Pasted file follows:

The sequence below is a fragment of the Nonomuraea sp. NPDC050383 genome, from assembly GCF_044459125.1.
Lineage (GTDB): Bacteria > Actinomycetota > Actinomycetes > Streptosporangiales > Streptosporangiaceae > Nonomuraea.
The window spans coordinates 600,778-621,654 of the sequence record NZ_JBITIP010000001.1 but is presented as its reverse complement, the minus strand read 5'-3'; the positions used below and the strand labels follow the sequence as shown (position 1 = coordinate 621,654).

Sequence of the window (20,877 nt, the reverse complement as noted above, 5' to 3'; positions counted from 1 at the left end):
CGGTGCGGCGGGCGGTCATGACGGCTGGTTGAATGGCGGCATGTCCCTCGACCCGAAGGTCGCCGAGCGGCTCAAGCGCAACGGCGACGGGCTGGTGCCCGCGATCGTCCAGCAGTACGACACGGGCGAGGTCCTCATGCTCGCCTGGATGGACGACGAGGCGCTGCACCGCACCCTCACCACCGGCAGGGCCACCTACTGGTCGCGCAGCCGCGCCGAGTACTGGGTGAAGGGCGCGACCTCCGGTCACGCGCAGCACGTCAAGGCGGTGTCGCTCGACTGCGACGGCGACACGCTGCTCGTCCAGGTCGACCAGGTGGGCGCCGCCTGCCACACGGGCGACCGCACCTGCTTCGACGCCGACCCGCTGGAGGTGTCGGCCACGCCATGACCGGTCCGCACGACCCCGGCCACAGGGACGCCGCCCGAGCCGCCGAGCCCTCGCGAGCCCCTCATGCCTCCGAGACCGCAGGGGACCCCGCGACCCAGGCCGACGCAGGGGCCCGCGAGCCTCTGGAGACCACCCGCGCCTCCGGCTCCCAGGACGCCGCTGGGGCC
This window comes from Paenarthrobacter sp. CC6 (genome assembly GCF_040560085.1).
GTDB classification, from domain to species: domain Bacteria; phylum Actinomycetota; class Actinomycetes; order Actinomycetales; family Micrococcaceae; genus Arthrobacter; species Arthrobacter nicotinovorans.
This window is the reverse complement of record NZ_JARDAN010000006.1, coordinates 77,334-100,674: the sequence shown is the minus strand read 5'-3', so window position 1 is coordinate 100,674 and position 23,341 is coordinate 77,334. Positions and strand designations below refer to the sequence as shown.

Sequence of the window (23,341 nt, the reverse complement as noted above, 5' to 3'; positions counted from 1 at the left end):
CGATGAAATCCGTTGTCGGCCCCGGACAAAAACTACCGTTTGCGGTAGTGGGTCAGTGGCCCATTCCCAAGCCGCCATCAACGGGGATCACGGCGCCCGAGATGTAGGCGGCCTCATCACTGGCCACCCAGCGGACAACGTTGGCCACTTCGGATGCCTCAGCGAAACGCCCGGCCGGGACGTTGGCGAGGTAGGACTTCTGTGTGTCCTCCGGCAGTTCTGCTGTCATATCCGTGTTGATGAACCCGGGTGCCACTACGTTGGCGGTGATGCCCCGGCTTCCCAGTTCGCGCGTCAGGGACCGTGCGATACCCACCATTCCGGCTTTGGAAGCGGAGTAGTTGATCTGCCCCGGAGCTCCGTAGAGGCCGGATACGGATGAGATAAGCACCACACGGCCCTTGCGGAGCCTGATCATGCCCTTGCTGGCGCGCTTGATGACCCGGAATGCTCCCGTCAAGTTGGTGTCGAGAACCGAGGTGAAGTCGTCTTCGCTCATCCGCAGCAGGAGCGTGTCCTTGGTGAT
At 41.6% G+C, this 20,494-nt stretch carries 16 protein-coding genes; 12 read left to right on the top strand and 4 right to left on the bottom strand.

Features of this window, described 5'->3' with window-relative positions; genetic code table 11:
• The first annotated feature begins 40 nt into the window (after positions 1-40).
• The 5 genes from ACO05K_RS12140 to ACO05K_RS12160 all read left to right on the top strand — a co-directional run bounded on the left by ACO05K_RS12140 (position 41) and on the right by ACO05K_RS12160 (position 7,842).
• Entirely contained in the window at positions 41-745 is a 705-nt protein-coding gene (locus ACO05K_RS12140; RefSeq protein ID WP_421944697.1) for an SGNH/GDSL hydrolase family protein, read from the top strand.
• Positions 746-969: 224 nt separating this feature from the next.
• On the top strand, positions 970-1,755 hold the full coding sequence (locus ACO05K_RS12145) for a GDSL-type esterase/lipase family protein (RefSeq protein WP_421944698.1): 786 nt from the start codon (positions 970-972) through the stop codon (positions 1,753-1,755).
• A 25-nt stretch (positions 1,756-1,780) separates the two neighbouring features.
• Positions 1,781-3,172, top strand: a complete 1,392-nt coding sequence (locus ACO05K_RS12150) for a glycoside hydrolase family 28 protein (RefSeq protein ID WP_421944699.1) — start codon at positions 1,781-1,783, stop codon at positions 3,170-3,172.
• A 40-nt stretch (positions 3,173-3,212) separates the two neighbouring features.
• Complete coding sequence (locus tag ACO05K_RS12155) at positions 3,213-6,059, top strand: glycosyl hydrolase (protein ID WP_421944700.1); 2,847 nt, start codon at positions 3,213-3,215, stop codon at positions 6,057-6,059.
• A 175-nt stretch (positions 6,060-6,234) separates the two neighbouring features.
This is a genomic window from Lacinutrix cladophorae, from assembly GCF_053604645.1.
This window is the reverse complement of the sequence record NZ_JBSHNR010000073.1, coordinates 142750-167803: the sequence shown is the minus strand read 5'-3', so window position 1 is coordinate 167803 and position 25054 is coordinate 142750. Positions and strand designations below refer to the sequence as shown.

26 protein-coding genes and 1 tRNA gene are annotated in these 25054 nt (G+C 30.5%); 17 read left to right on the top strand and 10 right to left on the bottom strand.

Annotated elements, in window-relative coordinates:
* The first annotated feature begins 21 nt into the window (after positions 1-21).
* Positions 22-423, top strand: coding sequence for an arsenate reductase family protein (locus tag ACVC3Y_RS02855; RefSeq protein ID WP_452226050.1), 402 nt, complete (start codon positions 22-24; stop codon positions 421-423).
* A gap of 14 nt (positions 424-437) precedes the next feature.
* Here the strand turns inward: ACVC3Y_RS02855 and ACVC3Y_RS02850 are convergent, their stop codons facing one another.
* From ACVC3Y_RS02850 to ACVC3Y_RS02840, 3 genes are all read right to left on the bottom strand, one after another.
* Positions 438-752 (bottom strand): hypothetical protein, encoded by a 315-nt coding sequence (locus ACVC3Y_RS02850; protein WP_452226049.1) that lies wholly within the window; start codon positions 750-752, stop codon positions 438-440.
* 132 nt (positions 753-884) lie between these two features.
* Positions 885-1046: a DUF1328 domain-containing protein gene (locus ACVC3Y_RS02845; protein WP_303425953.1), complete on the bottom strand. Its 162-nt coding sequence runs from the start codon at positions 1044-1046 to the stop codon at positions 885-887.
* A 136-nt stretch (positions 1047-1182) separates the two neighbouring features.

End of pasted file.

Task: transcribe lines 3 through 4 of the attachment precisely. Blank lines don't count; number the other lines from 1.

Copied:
The window spans coordinates 600,778-621,654 of the sequence record NZ_JBITIP010000001.1 but is presented as its reverse complement, the minus strand read 5'-3'; the positions used below and the strand labels follow the sequence as shown (position 1 = coordinate 621,654).

Sequence of the window (20,877 nt, the reverse complement as noted above, 5' to 3'; positions counted from 1 at the left end):